Adobe Photoshop VS Illustrator // when designing for the web

Disclaimer: I have a feeling this is a bit of a touchy subject, so let me start by saying they’re both Adobe programs, use the tool that works for you.

I come from a print background and so when I entered into the web design world, I thought Illustrator was the King of all programs. Seriously, I probably couldn’t have sold it better had I been hired by Adobe to do so. Yes, it was almost fanatical, possibly a tad overkill – either way, I loved Adobe Illustrator.

Back in the day, when I was first learning how to design for the web, equipped with all my know-it-all print design knowledge, I was adamant on doing all my designs in Illustrator. Sure I knew that I’d eventually have to slice everything up in Photoshop (Illustrator does have a Save for web feature, it’s nowhere near as easy to use as Photoshops), but if it meant I could use Illustrator, I was willing to take on extra work to transfer it over. One word to sum that up… ridiculous!

Basically, long story short, when it comes to web design, Photoshop can do almost everything that Illustrator can do, and more. It just takes an annoying – but crucial – learning curve to get familiar with it.

Here are my favorite “Photoshop is just as good, if not better…” features:

Shapes
The great thing about Photoshop shapes is that they are vectors, the same as Illustrator. The reason this is great is that you can resize vectors anytime you need to without compromising quality. This might seem a bit self-explanatory, but I can’t tell you the number of times I got stuck with a pixel-based shape that I then needed to redraw because I needed it bigger.

shape

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Smart Objects
Smart objects are fantastic! They are one of the best examples of Adobe striving to enable you to make non-destructive artwork (artwork that you can always go back and tweak). Once it’s been converted, any effect you apply to it (i.e. Gaussian Blur) will now be applied in a way that can fully edited at a later time.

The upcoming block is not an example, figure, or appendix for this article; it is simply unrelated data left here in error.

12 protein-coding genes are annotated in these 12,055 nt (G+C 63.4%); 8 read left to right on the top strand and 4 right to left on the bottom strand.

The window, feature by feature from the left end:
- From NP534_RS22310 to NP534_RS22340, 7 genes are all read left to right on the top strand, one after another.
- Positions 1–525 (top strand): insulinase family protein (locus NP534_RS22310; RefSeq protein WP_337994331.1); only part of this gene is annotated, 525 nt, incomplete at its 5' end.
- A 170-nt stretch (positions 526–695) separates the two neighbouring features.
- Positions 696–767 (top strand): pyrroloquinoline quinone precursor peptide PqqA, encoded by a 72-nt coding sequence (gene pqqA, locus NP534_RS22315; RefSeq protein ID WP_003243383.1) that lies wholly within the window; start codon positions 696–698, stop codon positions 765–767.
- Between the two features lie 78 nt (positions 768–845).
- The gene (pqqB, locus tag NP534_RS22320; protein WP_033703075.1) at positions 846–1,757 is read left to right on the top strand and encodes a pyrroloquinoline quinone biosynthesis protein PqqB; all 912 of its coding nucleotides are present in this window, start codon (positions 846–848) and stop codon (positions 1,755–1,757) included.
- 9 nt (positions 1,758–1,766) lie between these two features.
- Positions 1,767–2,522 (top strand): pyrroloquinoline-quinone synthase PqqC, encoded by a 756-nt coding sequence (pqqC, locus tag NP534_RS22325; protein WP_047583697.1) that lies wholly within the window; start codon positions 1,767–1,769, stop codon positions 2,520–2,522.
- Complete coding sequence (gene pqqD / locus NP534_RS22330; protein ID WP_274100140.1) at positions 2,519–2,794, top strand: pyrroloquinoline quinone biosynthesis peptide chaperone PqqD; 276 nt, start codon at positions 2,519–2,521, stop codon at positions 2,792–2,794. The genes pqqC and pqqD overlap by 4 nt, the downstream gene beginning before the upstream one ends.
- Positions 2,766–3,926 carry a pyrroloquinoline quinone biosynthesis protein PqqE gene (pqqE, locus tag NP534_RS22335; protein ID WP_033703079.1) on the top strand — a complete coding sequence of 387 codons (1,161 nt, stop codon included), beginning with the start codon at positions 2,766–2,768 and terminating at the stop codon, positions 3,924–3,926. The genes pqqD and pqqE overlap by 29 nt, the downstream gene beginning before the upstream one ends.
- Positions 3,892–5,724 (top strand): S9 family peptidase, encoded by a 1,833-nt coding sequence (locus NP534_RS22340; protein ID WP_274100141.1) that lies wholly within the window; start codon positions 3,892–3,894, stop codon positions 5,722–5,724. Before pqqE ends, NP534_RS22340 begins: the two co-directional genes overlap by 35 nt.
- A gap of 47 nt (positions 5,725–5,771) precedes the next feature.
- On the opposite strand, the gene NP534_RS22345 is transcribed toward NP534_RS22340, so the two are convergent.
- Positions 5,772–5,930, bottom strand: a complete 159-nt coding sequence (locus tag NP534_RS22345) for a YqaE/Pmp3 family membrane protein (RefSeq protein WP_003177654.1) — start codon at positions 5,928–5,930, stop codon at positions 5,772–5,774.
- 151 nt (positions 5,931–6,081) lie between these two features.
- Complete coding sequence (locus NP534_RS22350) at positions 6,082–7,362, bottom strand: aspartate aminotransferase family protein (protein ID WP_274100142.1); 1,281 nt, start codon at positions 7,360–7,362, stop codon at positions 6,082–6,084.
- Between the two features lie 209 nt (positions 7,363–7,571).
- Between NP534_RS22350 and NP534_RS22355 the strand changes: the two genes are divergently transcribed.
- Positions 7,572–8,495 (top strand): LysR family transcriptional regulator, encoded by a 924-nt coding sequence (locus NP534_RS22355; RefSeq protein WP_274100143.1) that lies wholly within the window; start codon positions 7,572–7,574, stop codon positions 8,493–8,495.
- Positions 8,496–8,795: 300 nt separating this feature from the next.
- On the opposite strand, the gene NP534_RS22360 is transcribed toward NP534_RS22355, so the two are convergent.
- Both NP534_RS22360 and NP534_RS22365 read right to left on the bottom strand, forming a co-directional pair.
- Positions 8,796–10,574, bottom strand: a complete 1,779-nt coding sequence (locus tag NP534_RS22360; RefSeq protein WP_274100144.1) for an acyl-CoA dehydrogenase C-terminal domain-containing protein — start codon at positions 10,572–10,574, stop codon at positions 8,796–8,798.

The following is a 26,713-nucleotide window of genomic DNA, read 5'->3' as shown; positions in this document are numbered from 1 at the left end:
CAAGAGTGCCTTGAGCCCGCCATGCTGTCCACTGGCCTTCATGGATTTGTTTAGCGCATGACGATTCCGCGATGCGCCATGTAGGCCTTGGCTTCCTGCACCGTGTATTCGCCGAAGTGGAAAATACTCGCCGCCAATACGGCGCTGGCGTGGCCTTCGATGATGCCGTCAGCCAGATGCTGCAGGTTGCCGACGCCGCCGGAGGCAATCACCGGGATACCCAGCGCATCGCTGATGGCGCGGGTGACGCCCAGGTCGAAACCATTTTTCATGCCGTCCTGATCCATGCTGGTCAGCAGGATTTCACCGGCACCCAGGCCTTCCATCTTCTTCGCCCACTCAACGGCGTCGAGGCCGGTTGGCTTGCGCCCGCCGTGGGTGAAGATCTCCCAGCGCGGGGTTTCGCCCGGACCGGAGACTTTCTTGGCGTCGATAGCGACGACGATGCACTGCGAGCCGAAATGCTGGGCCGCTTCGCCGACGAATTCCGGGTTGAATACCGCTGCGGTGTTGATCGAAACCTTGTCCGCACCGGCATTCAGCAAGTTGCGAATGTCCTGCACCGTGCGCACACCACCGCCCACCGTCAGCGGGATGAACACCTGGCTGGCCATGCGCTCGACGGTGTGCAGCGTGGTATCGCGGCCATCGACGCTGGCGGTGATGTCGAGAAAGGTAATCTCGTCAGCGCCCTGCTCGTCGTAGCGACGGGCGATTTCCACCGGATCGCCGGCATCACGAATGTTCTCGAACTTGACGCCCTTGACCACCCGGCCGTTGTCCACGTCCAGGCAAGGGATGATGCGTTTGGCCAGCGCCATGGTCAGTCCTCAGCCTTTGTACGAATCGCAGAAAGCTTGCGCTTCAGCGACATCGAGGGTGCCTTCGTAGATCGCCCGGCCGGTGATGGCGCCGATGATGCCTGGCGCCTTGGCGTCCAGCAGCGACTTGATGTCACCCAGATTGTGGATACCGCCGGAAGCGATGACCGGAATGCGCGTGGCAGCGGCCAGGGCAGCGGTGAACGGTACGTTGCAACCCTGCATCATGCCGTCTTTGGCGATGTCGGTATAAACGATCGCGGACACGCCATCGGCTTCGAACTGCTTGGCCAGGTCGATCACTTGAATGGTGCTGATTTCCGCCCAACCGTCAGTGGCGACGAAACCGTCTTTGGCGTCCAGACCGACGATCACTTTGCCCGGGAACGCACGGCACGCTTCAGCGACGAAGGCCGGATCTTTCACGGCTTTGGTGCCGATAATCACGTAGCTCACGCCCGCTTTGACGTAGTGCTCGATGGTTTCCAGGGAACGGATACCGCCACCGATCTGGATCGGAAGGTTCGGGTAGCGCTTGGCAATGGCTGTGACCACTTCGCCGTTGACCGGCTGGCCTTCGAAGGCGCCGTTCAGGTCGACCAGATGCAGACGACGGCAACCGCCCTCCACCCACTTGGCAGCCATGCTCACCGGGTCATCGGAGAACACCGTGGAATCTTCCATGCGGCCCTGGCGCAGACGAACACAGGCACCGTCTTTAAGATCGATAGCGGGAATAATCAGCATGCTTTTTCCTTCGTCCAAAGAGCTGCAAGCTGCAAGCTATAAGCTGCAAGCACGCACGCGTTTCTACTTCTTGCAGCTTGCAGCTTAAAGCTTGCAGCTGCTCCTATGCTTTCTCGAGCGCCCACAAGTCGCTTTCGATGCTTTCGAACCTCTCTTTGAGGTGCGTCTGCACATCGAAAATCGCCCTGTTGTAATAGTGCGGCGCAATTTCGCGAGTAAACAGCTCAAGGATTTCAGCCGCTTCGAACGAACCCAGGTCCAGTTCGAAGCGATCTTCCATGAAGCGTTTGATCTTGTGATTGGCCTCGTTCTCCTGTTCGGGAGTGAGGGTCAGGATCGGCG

Directions
1. Select all the layers (while holding down the Alt/Option key for multiple layers) that you want to create a smart object with.

2. Right-click and select Convert to Smart Object.

smart-object-01

3. Apply effect or layer style.

smart-object-02

4. Now you can go back in to the effect and edit it later

 

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Duplicate
Duplicate is a great way to duplicate layers without using copy and paste. The benefit of using this command is that your layers will be duplicated in exactly the same position and size as the originals. This is a useful feature to use when designing your extensions (webpages other than the home page).

Directions
1. Highlight the layers that you want to copy and right-click on them, choosing Duplicate.

duplicate-01

2. Select which document you want to duplicate them to.

duplicate-02

3. Go to your new document and see the duplicated group and layers.

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Layer comps
Another way Adobe has made our lives easier is by creating Layer Comps. Basically, it’s like a built-in layer display memory device. The benefit of this feature is that you can essentially have a whole web design contained within 1 Photoshop file. Make sure to always back-up your files.

Directions
1. Display the layers that you want to be visible and hide the ones that are for other pages.

2. Find your Layer Comps palette under the Window menu.

3. Click on the Create New Comp Layer button on the bottom of the palette, and give it a name.

layer-comp-01

It then stores all the information that is visible at that moment into the Layer Comp. You
have as many Layer Comps in a file as you need.

4. Whenever you have changes to make to a page, you just need to remember to click the Update Layer Comp icon to save the changes.

layer-comp-02

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Ok, now that the Photoshop lovefest is over I do want to give some Illustrator props. As an illustrator I find it to be an invaluable tool that I really couldn’t live without. And truly, to bring it back to web design, the best arsenal of web weaponry that you could have is a combination of both.